I had nothing to compare my feelings to, but even so, even at the age of fifteen, I was pretty sure I was one hundred per cent, head-over-heels, over-my-head in love with you. I was also convinced that we were meant to be together, even if you couldn’t see it.
I remember the first guy who ever really hurt you.
You were with Carson for over a year. I resigned myself to the fact I didn’t have you, and I went out and dated other girls. You and I pretended nothing had changed between us, that we were still the same best friends. Maybe, for you, nothing had changed. And for me, it was easier to pretend we were just friends, that I didn’t want my best friend more than the girls I dated, that those two weeks were just something we tried, something I could forget about.
Carson cheated on you, in the end. You showed up at my house at eleven one night, fresh from the party I could hear from my open door, mascara streaked down your cheeks. I only had to ask you what was wrong before fresh tears started rolling down your face and you nearly fell into the hug I offered you. You smelled like your perfume and marijuana smoke and alcohol.
We were up ‘til three that night. You just cried and cried, and I nodded and rubbed your back and held your hair back when you suddenly dashed for my trash can and threw up a night’s worth of cheap vodka and beer into it. At one point you kissed me, and I tasted vodka and vomit before I pulled away.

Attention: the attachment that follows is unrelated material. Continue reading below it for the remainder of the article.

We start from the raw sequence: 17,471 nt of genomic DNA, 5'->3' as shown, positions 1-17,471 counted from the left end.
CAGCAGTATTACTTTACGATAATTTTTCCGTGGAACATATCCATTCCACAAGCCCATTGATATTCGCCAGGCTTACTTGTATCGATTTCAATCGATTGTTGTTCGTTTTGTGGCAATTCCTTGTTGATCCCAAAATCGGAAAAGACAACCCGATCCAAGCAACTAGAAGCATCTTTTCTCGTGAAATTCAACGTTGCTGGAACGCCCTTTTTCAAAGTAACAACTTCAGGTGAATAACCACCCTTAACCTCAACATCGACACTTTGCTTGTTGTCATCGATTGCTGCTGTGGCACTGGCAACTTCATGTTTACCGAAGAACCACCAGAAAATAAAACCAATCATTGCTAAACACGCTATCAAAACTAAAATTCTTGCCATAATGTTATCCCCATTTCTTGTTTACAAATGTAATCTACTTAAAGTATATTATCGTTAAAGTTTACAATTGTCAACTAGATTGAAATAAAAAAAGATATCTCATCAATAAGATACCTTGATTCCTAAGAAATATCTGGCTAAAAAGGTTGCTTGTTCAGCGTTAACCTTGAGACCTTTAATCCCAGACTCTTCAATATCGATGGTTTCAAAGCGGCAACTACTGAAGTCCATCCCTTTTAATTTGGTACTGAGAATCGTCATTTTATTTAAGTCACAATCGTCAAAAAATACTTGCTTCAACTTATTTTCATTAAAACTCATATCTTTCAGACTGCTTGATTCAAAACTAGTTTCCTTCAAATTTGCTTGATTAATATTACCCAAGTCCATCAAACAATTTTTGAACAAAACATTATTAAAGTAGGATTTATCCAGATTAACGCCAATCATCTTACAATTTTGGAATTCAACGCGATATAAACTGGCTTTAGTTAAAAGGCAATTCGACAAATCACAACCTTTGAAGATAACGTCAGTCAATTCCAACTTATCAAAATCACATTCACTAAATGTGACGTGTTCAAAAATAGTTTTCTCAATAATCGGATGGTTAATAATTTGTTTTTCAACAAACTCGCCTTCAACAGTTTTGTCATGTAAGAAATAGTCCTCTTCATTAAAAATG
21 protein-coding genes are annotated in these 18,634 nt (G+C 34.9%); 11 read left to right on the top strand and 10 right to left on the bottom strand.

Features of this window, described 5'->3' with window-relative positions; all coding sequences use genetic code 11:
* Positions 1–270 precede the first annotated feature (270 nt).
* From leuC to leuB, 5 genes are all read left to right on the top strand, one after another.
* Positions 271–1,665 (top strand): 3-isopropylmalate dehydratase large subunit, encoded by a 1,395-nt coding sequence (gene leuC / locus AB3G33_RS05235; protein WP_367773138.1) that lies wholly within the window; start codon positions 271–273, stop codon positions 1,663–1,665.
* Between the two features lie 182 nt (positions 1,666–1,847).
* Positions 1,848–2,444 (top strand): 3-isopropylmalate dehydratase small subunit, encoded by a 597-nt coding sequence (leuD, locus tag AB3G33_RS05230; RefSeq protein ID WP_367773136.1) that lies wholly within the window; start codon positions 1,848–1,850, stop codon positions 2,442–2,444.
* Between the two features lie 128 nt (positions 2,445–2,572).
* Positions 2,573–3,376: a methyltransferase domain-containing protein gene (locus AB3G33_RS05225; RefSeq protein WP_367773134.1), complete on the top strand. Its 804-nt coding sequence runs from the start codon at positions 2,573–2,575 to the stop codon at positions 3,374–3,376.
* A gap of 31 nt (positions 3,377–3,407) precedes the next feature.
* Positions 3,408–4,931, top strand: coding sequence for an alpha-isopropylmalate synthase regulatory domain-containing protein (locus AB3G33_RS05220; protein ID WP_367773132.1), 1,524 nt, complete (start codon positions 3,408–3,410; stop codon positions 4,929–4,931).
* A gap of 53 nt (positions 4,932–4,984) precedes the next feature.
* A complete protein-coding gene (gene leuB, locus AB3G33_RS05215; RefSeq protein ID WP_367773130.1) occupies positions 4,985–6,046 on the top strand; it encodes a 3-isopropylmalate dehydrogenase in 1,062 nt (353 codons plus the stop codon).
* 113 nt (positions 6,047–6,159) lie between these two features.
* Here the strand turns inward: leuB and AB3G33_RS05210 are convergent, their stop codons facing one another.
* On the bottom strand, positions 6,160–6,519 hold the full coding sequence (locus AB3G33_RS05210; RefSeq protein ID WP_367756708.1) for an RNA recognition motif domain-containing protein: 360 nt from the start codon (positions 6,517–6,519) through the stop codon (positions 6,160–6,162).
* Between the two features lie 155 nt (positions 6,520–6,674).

I remember the day you told me you loved me.
A week after that night with Carson, you showed up at my house before lunch on Sunday. “I’ve been thinking,” you said, hesitantly, “that maybe. If you want. We could, maybe... try again?”
And we did. Rebound? Absolutely. But I don’t mind where you come from, as long as you come to me.
It was only a month later when you told me you loved me. We were watching a movie but not watching it: the movie played in the background as I wondered what I had done right lately to have you there with me, biting my ear and complaining I was paying too much attention to the TV. I looked at you then, and you announced that you loved me as simply as if you were telling me you had a math test on Monday. Of course, you had said it before – but always with a laugh or a smile, something to make it clear that you meant it “just as friends”. Never seriously, never like this.
I remember our first fight, after we’d been together for four months – but I try not to remember it, most of the time.
I remember the first time I made you cry, instead of being the one comforting you when someone else had.
There were explanations, but you didn’t want them. You didn’t want to hear it. You didn’t want to talk to me, see me, be with me. That’s what you said, and it cut me deeper than anything anyone else had ever said to me, even though I knew you were saying it for that reason: because you knew it would hurt me, because I’d hurt you. By then, we’d been together for over nine months, and you could see it in my eyes that I was thinking of forever: you knew what I never wanted to hear you say.
That was half a year ago. You talk to me now – you only managed a week before you caved. It’s a lot like it was before, really, when we were just friends. You’re dating some guy now, some guy who graduated last year, who has a cool car and a job and his own place. He works a lot, you say. You complain about him often, though; things seem rocky. Seems you aren’t convinced he’s over his ex. I think you spend more time with me than with him, honestly.
I’m not dating anyone, though you often ask why not. I never give you a reason, but I know, eventually, you’ll come back running, holding your scarred heart in hand.
Based on "All the Same," by Sick Puppies
Do you relate to this narrator? Do you think the story is a strong one?
Topics: musical fiction contest